I came across an interesting article on over-regulating playground safety. Fear of litigation has caused New York City officials to remove equipment deemed dangerous (like see-saws) and replace them with safer (and more boring) playground equipment.
Safety-first playgrounds take a simplistic approach to safety. They are concerned with safety in the a particular situation, and so with mechanical simplicity. But they neglect long-term safety by ignoring a child’s need to experience the thrill of danger. By increasing regulation of injury, an important learning experience is unintentionally removed. Kids may become needlessly fearful because they aren’t exposed to challenging situations. They’re also encouraged to misuse “safe” equipment as they try to push through their limitations. My 9 year old son is as likely to be walking on the walls of a play structure as he is to be safely behind them.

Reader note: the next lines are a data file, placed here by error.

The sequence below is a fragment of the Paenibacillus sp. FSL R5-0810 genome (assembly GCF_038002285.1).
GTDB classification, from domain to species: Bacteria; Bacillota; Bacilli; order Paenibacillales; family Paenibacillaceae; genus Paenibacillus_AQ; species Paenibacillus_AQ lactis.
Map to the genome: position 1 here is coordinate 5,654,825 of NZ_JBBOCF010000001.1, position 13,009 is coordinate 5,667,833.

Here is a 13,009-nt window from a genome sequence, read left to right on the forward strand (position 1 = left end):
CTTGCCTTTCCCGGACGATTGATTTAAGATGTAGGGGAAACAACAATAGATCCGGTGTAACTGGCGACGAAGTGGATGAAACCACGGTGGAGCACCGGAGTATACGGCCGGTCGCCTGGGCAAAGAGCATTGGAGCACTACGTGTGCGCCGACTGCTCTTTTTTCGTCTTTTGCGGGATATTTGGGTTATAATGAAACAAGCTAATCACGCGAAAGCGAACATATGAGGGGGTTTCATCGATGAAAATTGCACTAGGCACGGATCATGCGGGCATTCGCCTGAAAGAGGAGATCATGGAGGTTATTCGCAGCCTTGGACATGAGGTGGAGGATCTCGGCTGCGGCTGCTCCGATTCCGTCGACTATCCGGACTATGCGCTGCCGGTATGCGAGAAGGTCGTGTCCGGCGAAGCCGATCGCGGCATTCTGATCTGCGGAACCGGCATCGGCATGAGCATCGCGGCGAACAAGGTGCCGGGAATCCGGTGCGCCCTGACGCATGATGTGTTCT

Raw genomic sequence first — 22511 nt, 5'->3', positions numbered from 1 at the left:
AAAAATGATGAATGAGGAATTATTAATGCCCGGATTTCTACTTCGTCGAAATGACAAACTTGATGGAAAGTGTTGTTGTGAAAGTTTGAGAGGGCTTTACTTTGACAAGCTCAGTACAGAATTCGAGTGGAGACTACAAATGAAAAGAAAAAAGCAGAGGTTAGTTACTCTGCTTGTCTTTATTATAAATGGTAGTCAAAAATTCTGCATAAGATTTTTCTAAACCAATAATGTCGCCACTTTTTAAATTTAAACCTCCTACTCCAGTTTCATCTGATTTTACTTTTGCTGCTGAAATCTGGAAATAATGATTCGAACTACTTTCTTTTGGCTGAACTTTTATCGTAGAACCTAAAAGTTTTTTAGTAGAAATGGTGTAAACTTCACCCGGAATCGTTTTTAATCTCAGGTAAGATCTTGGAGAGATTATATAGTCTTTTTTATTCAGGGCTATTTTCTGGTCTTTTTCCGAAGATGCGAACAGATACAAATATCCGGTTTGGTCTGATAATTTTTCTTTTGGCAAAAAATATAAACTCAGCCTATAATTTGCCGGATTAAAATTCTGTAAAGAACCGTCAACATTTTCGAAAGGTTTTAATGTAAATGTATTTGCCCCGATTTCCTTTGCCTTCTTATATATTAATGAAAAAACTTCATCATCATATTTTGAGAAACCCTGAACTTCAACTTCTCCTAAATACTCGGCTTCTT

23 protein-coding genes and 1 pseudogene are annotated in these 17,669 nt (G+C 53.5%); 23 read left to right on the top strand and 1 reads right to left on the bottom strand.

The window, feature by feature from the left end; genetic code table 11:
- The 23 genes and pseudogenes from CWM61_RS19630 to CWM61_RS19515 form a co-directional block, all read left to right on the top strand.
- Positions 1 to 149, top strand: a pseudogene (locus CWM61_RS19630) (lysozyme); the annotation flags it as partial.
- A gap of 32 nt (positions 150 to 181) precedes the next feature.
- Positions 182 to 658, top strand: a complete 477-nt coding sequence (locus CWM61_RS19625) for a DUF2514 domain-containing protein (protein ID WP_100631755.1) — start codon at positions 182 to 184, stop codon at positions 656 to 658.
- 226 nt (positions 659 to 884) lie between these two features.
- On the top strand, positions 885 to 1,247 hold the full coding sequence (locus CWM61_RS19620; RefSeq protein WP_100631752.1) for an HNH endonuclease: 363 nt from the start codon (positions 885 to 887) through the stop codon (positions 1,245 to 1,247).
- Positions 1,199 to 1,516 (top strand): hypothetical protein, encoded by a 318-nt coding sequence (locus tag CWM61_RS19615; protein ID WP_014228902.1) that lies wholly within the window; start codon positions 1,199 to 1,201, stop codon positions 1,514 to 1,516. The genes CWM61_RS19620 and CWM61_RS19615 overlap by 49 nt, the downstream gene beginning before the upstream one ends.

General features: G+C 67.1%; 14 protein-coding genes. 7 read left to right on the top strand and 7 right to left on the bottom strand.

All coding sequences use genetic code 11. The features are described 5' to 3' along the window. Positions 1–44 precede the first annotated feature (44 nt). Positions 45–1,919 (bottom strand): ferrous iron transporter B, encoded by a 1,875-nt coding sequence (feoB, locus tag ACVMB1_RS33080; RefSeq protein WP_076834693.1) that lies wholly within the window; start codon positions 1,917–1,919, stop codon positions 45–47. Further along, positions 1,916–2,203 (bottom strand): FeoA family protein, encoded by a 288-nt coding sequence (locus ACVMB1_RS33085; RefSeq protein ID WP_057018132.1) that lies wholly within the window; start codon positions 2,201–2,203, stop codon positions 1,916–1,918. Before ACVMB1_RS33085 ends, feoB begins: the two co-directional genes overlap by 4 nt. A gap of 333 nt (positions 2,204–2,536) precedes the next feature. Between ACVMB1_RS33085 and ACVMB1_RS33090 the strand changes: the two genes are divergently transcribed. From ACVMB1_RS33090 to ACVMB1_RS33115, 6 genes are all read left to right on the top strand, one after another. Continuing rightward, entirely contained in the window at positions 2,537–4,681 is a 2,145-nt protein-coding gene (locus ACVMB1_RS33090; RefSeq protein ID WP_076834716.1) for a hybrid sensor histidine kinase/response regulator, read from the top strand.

The campaign to increase safety is really a campaign to reduce lawsuits. Seen in this way, the changes make sense. Falls from a high point are riskier than those from lower points, so climbing equipment should be as low as possible. Moving equipment is riskier than static equipment, so anything that swings, swivels, or shakes should be do as little of that as possible. But kids aren’t legal experts. They need higher and shakier, and will either go where they can get it, or they will internalize the belief that they shouldn’t, soaking up the pitiful fears of the legal profession (with none of the compensation) before they know what a lawsuit is.